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Appeal to Pity
Ad Misericordiam

Category: Fallacies of Relevance (Red Herrings) → Distracting Appeals

An Appeal to Pity is a fallacy in which a person substitutes a claim intended to create pity for evidence in an argument. The form of the "argument" is as follows:

  1. P is presented, with the intent to create pity.
  2. Therefore claim C is true.
This line of "reasoning" is fallacious because pity does not serve as evidence for a claim. This is extremely clear in the following case: "You must accept that 1+1=46, after all I'm dying..." While you may pity me because I am dying, it would hardly make my claim true.

This fallacy differs from the Appeal to the Consequences of a Belief (ACB). In the ACB fallacy, a person is using the effects of a belief as a substitute for evidence. In the Appeal to Pity, it is the feelings of pity or sympathy that are substituted for evidence.

It must be noted that there are cases in which claims that actually serve as evidence also evoke a feeling of pity. In such cases, the feeling of pity is still not evidence. The following is an example of a case in which a claim evokes pity and also serves as legitimate evidence:

Professor: "You missed the midterm, Bill."
Bill: "I know. I think you should let me take the makeup."
Professor: "Why?"
Bill: "I was hit by a truck on the way to the midterm. Since I had to go to the emergency room with a broken leg, I think I am entitled to a makeup."
Professor: "I'm sorry about the leg, Bill. Of course you can make it up."

The above example does not involve a fallacy. While the professor does feel sorry for Bill, she is justified in accepting Bill's claim that he deserves a makeup. After all getting run over by a truck would be a legitimate excuse for missing a test.

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32
Appeal to Tradition
AKA Appeal to the Old, Old Ways are Best, Fallacious Appeal to the Past, Appeal to Age

Category: Fallacies of Relevance (Red Herrings) → Distracting Appeals

Appeal to Tradition is a fallacy that occurs when it is assumed that something is better or correct simply because it is older, traditional, or "always has been done." This sort of "reasoning" has the following form:

  1. X is old or traditional
  2. Therefore X is correct or better.
This sort of "reasoning" is fallacious because the age of something does not automatically make it correct or better than something newer. This is made quite obvious by the following example: The theory that witches and demons cause disease is far older than the theory that microorganism cause diseases. Therefore, the theory about witches and demons must be true.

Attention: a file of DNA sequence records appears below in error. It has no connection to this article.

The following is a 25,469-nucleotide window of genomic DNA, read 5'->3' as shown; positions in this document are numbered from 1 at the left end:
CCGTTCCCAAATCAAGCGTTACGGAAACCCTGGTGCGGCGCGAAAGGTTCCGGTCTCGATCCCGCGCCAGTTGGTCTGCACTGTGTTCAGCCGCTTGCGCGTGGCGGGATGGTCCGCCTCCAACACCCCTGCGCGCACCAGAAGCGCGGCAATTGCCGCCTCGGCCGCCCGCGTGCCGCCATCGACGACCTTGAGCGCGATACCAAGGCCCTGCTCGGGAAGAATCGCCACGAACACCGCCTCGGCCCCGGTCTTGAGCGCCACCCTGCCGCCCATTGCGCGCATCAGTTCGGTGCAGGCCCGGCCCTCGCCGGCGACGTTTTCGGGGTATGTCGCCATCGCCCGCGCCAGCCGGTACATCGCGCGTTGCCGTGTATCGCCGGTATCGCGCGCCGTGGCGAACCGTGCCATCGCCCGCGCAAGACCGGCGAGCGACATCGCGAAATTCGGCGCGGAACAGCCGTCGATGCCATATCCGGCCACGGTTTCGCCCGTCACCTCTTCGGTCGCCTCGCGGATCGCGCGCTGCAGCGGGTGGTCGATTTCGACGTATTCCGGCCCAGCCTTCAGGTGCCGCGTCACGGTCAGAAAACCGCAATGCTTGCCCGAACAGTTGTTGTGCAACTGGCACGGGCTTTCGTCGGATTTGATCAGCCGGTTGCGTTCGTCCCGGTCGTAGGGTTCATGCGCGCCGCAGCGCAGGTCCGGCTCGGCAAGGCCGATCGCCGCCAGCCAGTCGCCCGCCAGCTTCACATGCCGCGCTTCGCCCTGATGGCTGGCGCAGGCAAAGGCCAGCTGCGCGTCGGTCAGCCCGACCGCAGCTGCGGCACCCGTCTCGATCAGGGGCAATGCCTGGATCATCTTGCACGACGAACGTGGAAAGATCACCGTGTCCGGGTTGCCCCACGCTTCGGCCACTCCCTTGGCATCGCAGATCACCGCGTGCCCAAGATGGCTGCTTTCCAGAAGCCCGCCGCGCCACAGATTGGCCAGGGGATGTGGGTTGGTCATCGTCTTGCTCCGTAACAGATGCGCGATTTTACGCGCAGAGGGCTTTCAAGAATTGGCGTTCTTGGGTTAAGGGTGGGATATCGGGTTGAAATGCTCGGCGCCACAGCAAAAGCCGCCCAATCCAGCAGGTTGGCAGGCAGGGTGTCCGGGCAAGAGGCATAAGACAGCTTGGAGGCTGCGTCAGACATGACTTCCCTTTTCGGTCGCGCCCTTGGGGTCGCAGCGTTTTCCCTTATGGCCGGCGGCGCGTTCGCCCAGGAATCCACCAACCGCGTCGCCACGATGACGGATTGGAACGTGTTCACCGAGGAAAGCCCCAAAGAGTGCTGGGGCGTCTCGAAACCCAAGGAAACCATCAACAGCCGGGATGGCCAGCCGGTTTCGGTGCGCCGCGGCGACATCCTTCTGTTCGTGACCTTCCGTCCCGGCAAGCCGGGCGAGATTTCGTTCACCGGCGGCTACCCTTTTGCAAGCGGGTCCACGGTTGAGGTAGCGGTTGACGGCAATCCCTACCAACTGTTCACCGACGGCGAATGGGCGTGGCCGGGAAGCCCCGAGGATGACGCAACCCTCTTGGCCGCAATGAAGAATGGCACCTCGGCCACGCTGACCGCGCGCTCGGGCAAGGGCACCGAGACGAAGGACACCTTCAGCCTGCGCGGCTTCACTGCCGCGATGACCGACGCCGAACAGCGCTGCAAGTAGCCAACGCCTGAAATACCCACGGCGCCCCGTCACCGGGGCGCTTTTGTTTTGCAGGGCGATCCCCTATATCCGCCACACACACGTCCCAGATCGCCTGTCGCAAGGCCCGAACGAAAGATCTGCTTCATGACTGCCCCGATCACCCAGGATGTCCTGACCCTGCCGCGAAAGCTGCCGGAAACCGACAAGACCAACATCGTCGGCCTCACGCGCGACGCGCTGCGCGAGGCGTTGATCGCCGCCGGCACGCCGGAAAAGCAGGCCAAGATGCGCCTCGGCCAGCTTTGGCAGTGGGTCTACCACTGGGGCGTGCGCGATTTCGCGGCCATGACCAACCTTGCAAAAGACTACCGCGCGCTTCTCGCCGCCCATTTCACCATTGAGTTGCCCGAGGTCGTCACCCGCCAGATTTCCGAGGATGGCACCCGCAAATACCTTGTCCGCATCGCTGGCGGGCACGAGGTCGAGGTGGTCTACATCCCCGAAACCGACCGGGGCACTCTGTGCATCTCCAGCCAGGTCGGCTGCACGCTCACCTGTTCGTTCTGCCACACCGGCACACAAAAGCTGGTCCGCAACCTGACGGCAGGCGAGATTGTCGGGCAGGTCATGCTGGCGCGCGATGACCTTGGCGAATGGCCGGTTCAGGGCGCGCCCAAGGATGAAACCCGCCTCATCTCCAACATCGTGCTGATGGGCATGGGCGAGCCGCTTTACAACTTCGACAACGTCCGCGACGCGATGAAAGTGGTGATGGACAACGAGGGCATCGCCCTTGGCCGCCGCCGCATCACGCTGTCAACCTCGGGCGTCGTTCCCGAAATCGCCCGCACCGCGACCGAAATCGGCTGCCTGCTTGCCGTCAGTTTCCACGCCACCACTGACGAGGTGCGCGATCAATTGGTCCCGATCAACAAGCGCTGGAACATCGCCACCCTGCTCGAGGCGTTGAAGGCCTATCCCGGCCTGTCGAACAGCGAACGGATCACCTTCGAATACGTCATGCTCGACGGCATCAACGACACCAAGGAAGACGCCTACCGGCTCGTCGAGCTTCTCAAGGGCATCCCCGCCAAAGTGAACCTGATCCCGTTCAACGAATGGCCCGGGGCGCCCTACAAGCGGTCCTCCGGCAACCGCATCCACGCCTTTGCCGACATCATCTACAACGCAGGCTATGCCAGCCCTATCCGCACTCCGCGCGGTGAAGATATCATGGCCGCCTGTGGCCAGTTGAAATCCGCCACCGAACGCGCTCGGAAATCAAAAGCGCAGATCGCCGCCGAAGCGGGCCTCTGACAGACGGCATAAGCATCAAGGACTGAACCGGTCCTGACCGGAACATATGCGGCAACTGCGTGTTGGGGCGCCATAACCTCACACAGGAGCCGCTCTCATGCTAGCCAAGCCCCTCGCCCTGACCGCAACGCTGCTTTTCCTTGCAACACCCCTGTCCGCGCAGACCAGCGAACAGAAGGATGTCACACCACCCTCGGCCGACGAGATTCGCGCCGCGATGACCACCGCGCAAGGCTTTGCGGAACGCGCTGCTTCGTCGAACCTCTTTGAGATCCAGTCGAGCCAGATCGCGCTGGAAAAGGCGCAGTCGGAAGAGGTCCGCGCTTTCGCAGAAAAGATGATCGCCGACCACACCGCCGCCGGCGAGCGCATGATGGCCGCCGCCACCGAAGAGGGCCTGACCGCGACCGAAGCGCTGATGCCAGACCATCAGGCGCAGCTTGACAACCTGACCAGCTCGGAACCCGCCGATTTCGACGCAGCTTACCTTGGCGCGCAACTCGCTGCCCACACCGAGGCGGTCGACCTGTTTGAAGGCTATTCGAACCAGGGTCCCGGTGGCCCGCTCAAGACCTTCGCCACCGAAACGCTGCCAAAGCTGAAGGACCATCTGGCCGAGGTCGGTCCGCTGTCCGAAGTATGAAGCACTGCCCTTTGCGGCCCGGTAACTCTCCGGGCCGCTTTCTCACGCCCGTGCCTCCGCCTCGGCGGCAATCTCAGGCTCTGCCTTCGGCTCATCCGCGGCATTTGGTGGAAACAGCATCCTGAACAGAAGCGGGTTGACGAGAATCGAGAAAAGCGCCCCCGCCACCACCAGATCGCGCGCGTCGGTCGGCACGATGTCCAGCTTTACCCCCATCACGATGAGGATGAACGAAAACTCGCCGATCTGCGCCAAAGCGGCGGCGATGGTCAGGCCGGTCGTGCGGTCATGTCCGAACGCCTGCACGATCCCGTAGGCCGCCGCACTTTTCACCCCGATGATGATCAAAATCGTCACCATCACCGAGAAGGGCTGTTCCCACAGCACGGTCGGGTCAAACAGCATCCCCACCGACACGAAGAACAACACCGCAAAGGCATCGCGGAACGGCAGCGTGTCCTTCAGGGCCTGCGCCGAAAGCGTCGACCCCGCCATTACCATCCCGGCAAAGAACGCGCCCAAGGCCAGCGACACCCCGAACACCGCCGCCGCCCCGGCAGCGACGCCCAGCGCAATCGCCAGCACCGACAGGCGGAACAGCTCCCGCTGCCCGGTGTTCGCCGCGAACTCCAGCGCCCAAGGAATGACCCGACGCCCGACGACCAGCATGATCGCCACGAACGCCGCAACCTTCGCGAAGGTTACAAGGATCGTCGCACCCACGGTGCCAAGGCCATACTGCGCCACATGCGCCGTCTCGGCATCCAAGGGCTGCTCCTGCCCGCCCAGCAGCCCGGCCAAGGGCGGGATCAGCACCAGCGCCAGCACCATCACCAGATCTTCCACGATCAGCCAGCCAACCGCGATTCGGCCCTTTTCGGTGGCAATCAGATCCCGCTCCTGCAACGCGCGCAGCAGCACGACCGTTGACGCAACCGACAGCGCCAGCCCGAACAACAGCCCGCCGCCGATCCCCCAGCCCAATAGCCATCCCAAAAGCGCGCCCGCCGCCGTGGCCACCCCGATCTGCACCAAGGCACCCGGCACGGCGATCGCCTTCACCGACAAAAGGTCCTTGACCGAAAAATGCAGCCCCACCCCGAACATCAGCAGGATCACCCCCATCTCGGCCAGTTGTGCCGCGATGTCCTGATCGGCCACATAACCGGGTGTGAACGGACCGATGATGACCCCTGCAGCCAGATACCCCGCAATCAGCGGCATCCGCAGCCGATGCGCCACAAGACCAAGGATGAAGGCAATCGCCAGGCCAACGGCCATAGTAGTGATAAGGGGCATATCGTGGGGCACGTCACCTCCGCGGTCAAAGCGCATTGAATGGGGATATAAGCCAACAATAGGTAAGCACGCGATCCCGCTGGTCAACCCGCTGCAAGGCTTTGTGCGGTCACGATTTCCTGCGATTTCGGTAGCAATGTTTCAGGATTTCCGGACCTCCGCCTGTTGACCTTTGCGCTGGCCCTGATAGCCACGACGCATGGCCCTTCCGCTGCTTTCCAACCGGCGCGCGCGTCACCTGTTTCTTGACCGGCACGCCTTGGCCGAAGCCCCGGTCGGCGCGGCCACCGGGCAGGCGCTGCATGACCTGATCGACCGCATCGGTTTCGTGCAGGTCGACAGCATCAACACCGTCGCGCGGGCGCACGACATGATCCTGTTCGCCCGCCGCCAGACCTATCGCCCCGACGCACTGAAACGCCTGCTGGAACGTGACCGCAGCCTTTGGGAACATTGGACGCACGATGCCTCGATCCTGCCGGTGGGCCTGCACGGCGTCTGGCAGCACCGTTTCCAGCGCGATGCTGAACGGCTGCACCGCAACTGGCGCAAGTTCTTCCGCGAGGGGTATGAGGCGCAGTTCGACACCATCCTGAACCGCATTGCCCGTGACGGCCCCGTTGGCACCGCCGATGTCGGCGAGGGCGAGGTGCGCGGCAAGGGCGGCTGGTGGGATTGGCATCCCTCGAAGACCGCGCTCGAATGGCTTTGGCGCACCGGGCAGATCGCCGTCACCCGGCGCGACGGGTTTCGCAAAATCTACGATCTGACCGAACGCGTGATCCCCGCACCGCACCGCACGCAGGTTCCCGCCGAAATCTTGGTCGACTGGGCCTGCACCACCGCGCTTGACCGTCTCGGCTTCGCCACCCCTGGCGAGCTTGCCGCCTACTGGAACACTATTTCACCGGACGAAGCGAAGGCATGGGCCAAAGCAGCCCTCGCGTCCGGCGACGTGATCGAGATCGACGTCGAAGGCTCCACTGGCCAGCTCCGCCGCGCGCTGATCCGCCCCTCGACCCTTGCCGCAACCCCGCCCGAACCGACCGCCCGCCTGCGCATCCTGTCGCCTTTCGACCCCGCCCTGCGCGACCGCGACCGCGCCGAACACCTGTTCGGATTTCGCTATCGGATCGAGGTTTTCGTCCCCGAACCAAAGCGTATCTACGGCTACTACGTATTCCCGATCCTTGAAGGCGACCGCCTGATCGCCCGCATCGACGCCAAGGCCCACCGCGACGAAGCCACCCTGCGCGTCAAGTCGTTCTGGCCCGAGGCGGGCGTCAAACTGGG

This sort of "reasoning" is appealing for a variety of reasons. First, people often prefer to stick with what is older or traditional. This is a fairly common psychological characteristic of people which may stem from the fact that people feel more comfortable about what has been around longer. Second, sticking with things that are older or traditional is often easier than testing new things. Hence, people often prefer older and traditional things out of laziness. Hence, Appeal to Tradition is a somewhat common fallacy.

It should not be assumed that new things must be better than old things (see the fallacy Appeal to Novelty) any more than it should be assumed that old things are better than new things. The age of thing does not, in general, have any bearing on its quality or correctness (in this context). In the case of tradition, assuming that something is correct just because it is considered a tradition is poor reasoning. For example, if the belief that 1+1 = 56 were a tradition of a group of people it would hardly follow that it is true.

Obviously, age does have a bearing in some contexts. For example, if a person concluded that aged wine would be better than brand new wine, he would not be committing an Appeal to Tradition. This is because, in such cases the age of the thing is relevant to its quality. Thus, the fallacy is committed only when the age is not, in and of itself, relevant to the claim.

One final issue that must be considered is the "test of time." In some cases people might be assuming that because something has lasted as a tradition or has been around a long time that it is true because it has "passed the test of time." If a person assumes that something must be correct or true simply because it has persisted a long time, then he has committed an Appeal to Tradition. After all, as history has shown people can persist in accepting false claims for centuries.

However, if a person argues that the claim or thing in question has successfully stood up to challenges and tests for a long period of time then they would not be committing a fallacy. In such cases the claim would be backed by evidence. As an example, the theory that matter is made of subatomic particles has survived numerous tests and challenges over the years so there is a weight of evidence in its favor. The claim is reasonable to accept because of the weight of this evidence and not because the claim is old. Thus, a claim's surviving legitimate challenges and passing valid tests for a long period of time can justify the acceptance of a claim. But mere age or persistence does not warrant accepting a claim.

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3
Fallacy of Division
Category: Fallacies of Ambiguity

The fallacy of Division is committed when a person infers that what is true of a whole must also be true of its constituents and justification for that inference is not provided. There are two main variants of the general fallacy of Division:

The first type of fallacy of Division is committed when 1) a person reasons that what is true of the whole must also be true of the parts and 2) the person fails to justify that inference with the required degree of evidence. More formally, the "reasoning" follows this sort of pattern:

  1. The whole, X, has properties A, B, C, etc.
  2. Therefore the parts of X have properties A,B,C, etc.
That this line of reasoning is fallacious is made clear by the following case: 4 is an even number. 1 and 3 are parts of 4. Therefore 1 and 3 are even.